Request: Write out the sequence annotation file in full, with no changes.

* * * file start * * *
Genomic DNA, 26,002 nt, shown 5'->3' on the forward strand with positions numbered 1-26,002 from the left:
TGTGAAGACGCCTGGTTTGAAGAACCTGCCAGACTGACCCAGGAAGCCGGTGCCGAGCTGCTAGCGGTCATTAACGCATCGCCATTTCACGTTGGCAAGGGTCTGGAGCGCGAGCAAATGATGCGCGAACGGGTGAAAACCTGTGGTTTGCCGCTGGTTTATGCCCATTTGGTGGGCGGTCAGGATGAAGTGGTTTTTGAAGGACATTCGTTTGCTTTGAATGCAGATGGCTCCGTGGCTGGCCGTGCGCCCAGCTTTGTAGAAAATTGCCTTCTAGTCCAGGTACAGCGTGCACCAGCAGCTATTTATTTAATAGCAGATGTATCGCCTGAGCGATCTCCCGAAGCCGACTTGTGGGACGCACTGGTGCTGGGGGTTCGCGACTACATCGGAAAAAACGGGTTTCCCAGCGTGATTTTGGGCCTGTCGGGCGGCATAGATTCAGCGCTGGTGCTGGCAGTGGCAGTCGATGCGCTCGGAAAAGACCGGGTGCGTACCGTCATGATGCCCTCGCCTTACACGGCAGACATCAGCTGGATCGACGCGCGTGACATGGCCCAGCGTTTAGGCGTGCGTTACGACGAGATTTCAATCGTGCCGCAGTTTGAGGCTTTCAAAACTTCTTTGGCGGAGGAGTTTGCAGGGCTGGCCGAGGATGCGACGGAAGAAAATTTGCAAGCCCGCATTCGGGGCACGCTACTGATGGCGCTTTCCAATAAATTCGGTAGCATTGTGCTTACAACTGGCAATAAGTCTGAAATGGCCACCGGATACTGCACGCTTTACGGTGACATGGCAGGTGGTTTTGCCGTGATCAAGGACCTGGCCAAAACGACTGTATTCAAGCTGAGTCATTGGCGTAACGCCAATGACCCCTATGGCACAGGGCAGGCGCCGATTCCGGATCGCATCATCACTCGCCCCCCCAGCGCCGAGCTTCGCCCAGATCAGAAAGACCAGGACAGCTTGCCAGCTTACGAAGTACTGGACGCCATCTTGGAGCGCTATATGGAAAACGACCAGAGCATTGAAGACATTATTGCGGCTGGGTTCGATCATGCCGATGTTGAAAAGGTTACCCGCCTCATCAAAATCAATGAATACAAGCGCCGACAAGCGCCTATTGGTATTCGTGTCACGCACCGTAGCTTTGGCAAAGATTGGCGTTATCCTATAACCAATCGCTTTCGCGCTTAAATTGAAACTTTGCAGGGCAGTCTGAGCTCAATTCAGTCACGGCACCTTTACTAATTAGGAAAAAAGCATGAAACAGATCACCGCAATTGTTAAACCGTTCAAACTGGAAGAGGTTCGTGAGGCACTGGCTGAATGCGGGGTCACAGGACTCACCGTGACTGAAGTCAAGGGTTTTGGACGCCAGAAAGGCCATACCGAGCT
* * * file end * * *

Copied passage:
Genomic DNA, 26,002 nt, shown 5'->3' on the forward strand with positions numbered 1-26,002 from the left:
TGTGAAGACGCCTGGTTTGAAGAACCTGCCAGACTGACCCAGGAAGCCGGTGCCGAGCTGCTAGCGGTCATTAACGCATCGCCATTTCACGTTGGCAAGGGTCTGGAGCGCGAGCAAATGATGCGCGAACGGGTGAAAACCTGTGGTTTGCCGCTGGTTTATGCCCATTTGGTGGGCGGTCAGGATGAAGTGGTTTTTGAAGGACATTCGTTTGCTTTGAATGCAGATGGCTCCGTGGCTGGCCGTGCGCCCAGCTTTGTAGAAAATTGCCTTCTAGTCCAGGTACAGCGTGCACCAGCAGCTATTTATTTAATAGCAGATGTATCGCCTGAGCGATCTCCCGAAGCCGACTTGTGGGACGCACTGGTGCTGGGGGTTCGCGACTACATCGGAAAAAACGGGTTTCCCAGCGTGATTTTGGGCCTGTCGGGCGGCATAGATTCAGCGCTGGTGCTGGCAGTGGCAGTCGATGCGCTCGGAAAAGACCGGGTGCGTACCGTCATGATGCCCTCGCCTTACACGGCAGACATCAGCTGGATCGACGCGCGTGACATGGCCCAGCGTTTAGGCGTGCGTTACGACGAGATTTCAATCGTGCCGCAGTTTGAGGCTTTCAAAACTTCTTTGGCGGAGGAGTTTGCAGGGCTGGCCGAGGATGCGACGGAAGAAAATTTGCAAGCCCGCATTCGGGGCACGCTACTGATGGCGCTTTCCAATAAATTCGGTAGCATTGTGCTTACAACTGGCAATAAGTCTGAAATGGCCACCGGATACTGCACGCTTTACGGTGACATGGCAGGTGGTTTTGCCGTGATCAAGGACCTGGCCAAAACGACTGTATTCAAGCTGAGTCATTGGCGTAACGCCAATGACCCCTATGGCACAGGGCAGGCGCCGATTCCGGATCGCATCATCACTCGCCCCCCCAGCGCCGAGCTTCGCCCAGATCAGAAAGACCAGGACAGCTTGCCAGCTTACGAAGTACTGGACGCCATCTTGGAGCGCTATATGGAAAACGACCAGAGCATTGAAGACATTATTGCGGCTGGGTTCGATCATGCCGATGTTGAAAAGGTTACCCGCCTCATCAAAATCAATGAATACAAGCGCCGACAAGCGCCTATTGGTATTCGTGTCACGCACCGTAGCTTTGGCAAAGATTGGCGTTATCCTATAACCAATCGCTTTCGCGCTTAAATTGAAACTTTGCAGGGCAGTCTGAGCTCAATTCAGTCACGGCACCTTTACTAATTAGGAAAAAAGCATGAAACAGATCACCGCAATTGTTAAACCGTTCAAACTGGAAGAGGTTCGTGAGGCACTGGCTGAATGCGGGGTCACAGGACTCACCGTGACTGAAGTCAAGGGTTTTGGACGCCAGAAAGGCCATACCGAGCT